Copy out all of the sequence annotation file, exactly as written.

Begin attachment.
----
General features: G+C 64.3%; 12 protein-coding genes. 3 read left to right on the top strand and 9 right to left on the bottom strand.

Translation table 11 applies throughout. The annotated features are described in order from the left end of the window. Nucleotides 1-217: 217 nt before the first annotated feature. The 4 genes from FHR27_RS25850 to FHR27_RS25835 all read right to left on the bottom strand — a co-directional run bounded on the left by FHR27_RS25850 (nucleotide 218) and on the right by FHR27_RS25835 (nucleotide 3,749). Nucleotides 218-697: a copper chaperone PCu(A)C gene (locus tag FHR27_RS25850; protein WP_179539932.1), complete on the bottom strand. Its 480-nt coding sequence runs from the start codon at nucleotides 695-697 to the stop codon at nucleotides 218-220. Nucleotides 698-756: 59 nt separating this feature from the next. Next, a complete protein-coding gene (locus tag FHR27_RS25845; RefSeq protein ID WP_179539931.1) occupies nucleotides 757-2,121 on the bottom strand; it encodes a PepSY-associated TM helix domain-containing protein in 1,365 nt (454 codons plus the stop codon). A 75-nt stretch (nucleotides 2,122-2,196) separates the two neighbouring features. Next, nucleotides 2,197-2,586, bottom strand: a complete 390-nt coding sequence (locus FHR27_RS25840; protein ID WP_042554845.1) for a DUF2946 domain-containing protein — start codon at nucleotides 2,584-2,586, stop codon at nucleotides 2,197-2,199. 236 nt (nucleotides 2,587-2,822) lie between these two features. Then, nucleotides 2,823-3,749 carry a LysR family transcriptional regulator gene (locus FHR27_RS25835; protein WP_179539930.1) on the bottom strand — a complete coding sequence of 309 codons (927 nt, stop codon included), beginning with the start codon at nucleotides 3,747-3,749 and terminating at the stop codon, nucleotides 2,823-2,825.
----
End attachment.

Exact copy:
General features: G+C 64.3%; 12 protein-coding genes. 3 read left to right on the top strand and 9 right to left on the bottom strand.

Translation table 11 applies throughout. The annotated features are described in order from the left end of the window. Nucleotides 1-217: 217 nt before the first annotated feature. The 4 genes from FHR27_RS25850 to FHR27_RS25835 all read right to left on the bottom strand — a co-directional run bounded on the left by FHR27_RS25850 (nucleotide 218) and on the right by FHR27_RS25835 (nucleotide 3,749). Nucleotides 218-697: a copper chaperone PCu(A)C gene (locus tag FHR27_RS25850; protein WP_179539932.1), complete on the bottom strand. Its 480-nt coding sequence runs from the start codon at nucleotides 695-697 to the stop codon at nucleotides 218-220. Nucleotides 698-756: 59 nt separating this feature from the next. Next, a complete protein-coding gene (locus tag FHR27_RS25845; RefSeq protein ID WP_179539931.1) occupies nucleotides 757-2,121 on the bottom strand; it encodes a PepSY-associated TM helix domain-containing protein in 1,365 nt (454 codons plus the stop codon). A 75-nt stretch (nucleotides 2,122-2,196) separates the two neighbouring features. Next, nucleotides 2,197-2,586, bottom strand: a complete 390-nt coding sequence (locus FHR27_RS25840; protein ID WP_042554845.1) for a DUF2946 domain-containing protein — start codon at nucleotides 2,584-2,586, stop codon at nucleotides 2,197-2,199. 236 nt (nucleotides 2,587-2,822) lie between these two features. Then, nucleotides 2,823-3,749 carry a LysR family transcriptional regulator gene (locus FHR27_RS25835; protein WP_179539930.1) on the bottom strand — a complete coding sequence of 309 codons (927 nt, stop codon included), beginning with the start codon at nucleotides 3,747-3,749 and terminating at the stop codon, nucleotides 2,823-2,825.